This empirical study examines corporate responses to activist shareholder groups filing social-policy shareholder resolutions. Using resource dependency theory as our conceptual framing, we identify some of the drivers of corporate responses to shareholder activists. This study departs from previous studies by including a fourth possible corporate response, engaging in dialogue. Dialogue, an alternative to shareholder resolutions filed by activists, is a process in which corporations and activist shareholder groups mutually agree to engage in ongoing negotiations to deal with social issues. (...) Based on a unique dataset of resolutions filed by member organizations of the Interfaith Center on Corporate Responsibility from 2002 to 2005 and the outcomes of these resolutions, our analysis finds that corporate managers are more likely to engage in dialogue with shareholder activists when the firm is larger, is more responsive to stakeholders, the CEO is the board chair, and the firm has a relatively lower percentage of institutional investors. (shrink)
This article focuses upon answering the following question: Does corporate political activity stand as an academic field? Following Hambrick and Chen, we consider three elements of the emergence of an academic field—differentiation, mobilization, and legitimacy. Utilizing a variety of data sources, we find CPA to be well differentiated from other academic fields; to have undertaken a number of activities to mobilize CPA as a field, but short of large-scale unification; and to have earned low to moderate legitimacy within management, but (...) little legitimacy outside of management. All in all, at this time, CPA does not squarely meet the elements necessary to emerge as a field. (shrink)
Multinational enterprises are aware of their responsibility to protect human rights now more than ever, but severe human rights violations, including physical integrity abuses, continue unabated. To explore this puzzle, we engage theoretically with the means-ends decoupling literature to examine if and when oil and gas firms’ policies and practices prevent severe human rights abuse. Using an original dataset, we identify two pathways to mitigate means-ends decoupling: while human rights policies alone do not reduce human rights abuses, firms with a (...) high-quality human rights policy over the long-term reduce severe human rights abuses; firms that combine preparedness—which we define as a firm’s capabilities, practices, and engagement—with a long-term human rights policy also reduce the likelihood of human rights abuses. Preparedness, we argue, can lead to reinforcement dynamics between long-term policy efforts and additional capabilities that provide a more holistic understanding of firm behavior. (shrink)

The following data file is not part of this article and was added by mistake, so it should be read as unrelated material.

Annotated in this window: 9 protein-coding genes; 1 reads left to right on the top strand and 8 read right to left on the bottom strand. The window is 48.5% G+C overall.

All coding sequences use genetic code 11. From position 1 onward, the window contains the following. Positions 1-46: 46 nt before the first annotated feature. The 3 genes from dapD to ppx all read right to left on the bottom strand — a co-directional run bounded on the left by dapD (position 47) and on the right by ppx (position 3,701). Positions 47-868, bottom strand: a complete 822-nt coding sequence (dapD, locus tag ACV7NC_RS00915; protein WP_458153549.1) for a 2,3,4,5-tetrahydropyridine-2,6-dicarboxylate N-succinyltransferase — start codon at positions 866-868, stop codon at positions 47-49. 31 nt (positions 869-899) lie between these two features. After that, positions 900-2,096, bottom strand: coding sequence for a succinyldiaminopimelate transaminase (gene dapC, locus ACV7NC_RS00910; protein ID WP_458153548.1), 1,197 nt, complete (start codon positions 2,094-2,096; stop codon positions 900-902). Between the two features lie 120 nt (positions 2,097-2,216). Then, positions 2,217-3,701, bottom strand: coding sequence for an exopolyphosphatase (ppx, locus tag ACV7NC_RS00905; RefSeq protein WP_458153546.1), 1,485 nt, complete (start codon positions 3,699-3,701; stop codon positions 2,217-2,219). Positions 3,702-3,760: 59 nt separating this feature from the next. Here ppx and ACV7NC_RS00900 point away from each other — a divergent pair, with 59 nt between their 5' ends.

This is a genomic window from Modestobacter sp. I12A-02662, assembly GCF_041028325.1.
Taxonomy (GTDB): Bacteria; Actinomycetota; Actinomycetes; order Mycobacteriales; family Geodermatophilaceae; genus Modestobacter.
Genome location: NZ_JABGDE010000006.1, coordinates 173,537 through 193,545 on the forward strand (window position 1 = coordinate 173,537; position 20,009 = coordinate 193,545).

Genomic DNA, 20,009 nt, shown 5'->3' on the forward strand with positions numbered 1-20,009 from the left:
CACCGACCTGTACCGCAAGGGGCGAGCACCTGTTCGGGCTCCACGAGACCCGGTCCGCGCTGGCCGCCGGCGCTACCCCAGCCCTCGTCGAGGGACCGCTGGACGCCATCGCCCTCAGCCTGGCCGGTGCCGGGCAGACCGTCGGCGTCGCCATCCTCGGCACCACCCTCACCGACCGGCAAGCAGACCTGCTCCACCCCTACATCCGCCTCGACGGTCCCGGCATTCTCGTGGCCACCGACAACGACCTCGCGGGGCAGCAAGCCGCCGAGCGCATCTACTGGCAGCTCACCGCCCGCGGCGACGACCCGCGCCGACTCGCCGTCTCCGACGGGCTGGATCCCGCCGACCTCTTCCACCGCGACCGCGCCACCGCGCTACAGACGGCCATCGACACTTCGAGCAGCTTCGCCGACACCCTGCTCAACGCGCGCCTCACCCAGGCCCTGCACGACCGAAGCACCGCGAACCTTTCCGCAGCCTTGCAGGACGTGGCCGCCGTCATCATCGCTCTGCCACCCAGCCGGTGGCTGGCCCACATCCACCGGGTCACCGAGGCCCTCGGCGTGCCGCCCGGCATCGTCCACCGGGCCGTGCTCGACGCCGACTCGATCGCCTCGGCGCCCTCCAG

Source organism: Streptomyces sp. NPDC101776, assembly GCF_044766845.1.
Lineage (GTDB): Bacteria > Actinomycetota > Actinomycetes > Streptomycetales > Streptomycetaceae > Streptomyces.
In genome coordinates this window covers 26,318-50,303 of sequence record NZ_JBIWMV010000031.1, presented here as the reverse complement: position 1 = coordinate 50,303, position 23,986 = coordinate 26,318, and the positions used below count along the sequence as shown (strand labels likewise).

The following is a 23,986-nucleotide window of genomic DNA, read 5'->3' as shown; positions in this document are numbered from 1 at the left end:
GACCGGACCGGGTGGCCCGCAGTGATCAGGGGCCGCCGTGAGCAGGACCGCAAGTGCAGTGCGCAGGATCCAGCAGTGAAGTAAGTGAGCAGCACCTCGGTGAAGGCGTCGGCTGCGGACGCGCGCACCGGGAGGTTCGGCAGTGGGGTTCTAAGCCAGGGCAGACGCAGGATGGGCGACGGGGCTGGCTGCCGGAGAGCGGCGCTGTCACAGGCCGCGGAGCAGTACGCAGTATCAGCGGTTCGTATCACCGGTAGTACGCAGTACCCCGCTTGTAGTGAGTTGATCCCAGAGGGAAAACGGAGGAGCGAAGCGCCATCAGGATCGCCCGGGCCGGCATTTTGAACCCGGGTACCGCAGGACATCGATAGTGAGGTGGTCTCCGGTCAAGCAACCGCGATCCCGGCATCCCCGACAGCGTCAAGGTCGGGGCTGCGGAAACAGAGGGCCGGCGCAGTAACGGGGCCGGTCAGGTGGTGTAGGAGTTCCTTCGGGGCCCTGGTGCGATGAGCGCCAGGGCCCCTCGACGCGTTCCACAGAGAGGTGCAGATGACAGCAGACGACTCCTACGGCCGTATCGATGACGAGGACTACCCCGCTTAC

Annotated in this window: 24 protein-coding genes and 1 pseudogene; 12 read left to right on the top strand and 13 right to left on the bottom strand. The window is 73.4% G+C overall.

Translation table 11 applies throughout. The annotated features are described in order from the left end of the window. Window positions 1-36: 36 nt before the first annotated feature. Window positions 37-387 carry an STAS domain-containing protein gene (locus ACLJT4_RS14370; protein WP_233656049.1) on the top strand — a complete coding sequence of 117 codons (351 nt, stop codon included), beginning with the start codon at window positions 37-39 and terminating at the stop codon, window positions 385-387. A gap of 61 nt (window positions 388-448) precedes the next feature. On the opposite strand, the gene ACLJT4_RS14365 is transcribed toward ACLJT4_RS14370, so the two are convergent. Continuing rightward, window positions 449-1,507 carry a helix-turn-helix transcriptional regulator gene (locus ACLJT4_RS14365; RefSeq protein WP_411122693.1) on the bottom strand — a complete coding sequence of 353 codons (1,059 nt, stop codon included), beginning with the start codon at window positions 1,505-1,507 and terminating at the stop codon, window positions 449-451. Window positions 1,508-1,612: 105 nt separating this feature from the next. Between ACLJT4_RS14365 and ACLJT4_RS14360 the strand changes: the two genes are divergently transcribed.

This paper contains a short outline of the rationale behind a workshop aimed at seeking connections between corporate social responsibility and corporate political activity. Two ‘provocateurs’ gave their view on these connections. After this kick-off two groups of ~10 persons each engaged in lively discussions on these connections, identifying a range of issues for further research and an interest in keeping this issue on the agenda.
This Special Issue commemorates the 60th anniversary of Business & Society with nine rigorous literature reviews that address important societal problems and provide opportunities for theory development in the business and society field; in this introduction we present an overview of the Special Issue. With the theme “Building on Its Past,” the nine articles address a host of contemporary issues, including climate change, wicked problems, business and human rights, human health, certifications standards, the governance of artificial intelligence, stakeholder engagement, stakeholder (...) theory, and corporate political activity. Together, these reviews offer a wealth of suggested themes, theories and approaches that can drive our research forward for the next decades in business and society research and practice. Using the lens of a miner-prospector continuum to categorize the diversity of articles within this special issue, a common theme emerges across the portfolio of reviews: they all call for a more systemic and integrative perspective toward studying the complex interactions that link business and society actors and issues. Building on these findings, we encourage future scholars to fill long-standing researched gaps through a more open systems approach, which supports both contextually sensitive and multi-level and multi-disciplinary approaches to address grand societal challenges. We conclude with specific suggestions as to how business and society scholars might use an open systems approach, including embracing methodologies to address complex causal pathways, theorizing with a view towards spanning external and internal elements of an organization, and reflecting on the temporal and spatial dynamics of complex systems. (shrink)